FWD organizer resource pack
In this page you can find a resource pack that helps in organizing a successful Fedora Women’s Day event. The points below can be used in the event organizer’s agenda:
How to welcome contributors to Fedora
A summary about Fedora D.E.I. team
Overview of different Fedora editions
Fedora and Python
Did you come across folks who are interested in contributing to the Fedora project? Then please create Welcome to Fedora ticket for the newcomers with Fedora Join SIG. This ticket helps them to easily track their progress in the journey to becoming Fedora contributors. Find more information about the welcome ticket process here.
Need help with creating the welcome ticket? Reach out to Fedora Join SIG at any of their Communication channels.
At your event, start with an introduction to the Fedora Diversity, Equity, & Inclusion Team. Explain the role of D.E.I. team in the Fedora community and its upcoming goals. Share our team’s introduction page with anyone who is interested in learing more.
- What is the role of Fedora Diversity, Equity, & Inclusion Team?
As the name indicates, the main goal of the D.E.I. team is to foster diversity, equity, and inclusion in Fedora community. Below are some of the many efforts focused by D.E.I. team to achieve its goal:
Creating content and organizing events to spread awareness about diversity within and outside Fedora community (like Fedora Women’s Day!)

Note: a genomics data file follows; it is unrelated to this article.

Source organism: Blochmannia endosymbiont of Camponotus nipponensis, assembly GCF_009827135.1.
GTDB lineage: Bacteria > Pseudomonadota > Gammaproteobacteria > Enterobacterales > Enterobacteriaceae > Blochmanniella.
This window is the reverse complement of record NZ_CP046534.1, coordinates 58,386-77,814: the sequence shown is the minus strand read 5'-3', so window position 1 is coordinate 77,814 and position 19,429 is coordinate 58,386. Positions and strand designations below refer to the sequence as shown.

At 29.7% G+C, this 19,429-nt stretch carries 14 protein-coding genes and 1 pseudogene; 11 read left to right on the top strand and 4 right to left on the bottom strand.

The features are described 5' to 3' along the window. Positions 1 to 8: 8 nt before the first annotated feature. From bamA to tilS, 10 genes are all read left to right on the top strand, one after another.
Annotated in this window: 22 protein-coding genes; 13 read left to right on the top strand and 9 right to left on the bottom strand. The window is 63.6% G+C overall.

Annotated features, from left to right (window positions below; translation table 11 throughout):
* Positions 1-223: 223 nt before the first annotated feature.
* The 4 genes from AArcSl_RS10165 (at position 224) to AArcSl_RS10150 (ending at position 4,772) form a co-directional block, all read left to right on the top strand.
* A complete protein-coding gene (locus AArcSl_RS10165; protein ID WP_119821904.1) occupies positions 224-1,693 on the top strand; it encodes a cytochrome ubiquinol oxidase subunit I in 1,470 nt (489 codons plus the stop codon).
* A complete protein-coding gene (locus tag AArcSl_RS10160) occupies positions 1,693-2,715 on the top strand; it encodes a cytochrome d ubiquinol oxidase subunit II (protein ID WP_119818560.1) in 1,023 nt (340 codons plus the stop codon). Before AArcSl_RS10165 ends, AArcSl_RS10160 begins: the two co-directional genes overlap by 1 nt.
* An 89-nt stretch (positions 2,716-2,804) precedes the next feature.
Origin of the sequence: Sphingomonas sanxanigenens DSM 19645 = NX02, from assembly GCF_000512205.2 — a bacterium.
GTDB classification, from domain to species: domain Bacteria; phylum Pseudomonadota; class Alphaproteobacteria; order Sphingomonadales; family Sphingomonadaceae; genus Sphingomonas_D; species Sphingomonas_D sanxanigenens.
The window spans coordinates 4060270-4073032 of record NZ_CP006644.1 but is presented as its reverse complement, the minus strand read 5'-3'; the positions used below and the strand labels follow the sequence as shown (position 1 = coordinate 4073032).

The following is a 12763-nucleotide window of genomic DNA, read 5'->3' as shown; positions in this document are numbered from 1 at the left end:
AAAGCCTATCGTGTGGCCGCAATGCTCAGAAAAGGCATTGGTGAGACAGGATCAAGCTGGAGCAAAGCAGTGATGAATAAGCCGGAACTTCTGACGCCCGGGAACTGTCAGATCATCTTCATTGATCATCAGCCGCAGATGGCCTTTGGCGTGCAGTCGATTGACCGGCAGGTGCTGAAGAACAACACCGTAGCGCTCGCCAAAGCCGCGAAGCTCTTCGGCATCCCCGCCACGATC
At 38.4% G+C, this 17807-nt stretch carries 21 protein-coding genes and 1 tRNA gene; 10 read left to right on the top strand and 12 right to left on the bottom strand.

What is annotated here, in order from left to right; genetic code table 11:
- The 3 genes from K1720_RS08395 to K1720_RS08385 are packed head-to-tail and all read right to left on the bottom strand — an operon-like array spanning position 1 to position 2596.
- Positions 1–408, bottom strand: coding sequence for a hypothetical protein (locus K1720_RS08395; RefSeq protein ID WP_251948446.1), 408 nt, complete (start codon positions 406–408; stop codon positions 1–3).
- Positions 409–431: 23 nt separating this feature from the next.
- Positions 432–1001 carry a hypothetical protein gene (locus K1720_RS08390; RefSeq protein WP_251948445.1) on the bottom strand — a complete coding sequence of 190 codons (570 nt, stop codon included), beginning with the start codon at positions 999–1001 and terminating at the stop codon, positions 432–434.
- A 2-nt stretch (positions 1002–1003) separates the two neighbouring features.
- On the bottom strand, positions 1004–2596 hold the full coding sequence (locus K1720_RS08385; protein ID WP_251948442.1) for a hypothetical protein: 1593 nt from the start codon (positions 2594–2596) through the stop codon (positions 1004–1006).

Supporting community building and engagement activities to promote inclusion
Coordinate with Fedora sub-projects to enhance diversity, equity, and inclusion in the community
Supporting programs committed to building diversity, equity, and inclusion in Free and Open Source Software communities
- What the D.E.I. team works on?
The D.E.I. team works on various tasks to support diversity, equity, and inclusion in the Fedora Project. For example, new additions were made to the 2018 Fedora Flock conference such as including gender-neutral bathrooms, a quiet room, and communication preference stickers. These additions in turn supported our existing effort to draft event inclusion guidelines for Fedora event organizers. These guidelines when shared within and outside Fedora community provide best practices to organizers holding an event. In the past, we also worked on a Fedora Project Demographic Survey to understand who is in the Fedora Community.
- Community Script
Hi, my name is ___, I am from ___, I am ___, and I speak ___. We are from different countries, We speak different languages, We are of different cultures, But Fedora unites us with Open Source. WE ARE FEDORA!
Fedora Editions are the flagship configurations of Fedora offered by the Fedora Project. They are promoted on the getfedora.org website. Each Edition has a different use case and audience as explained below.
Fedora Workstation is a primary desktop configuration offered by Fedora. Fedora workstation is a great choice for someone looking to use a Linux on their desktop or learn to develop in a Linux environment. It ships the GNOME Desktop Environment, includes latest versions of programming languages and libraries, and is easy to make a bootable USB stick.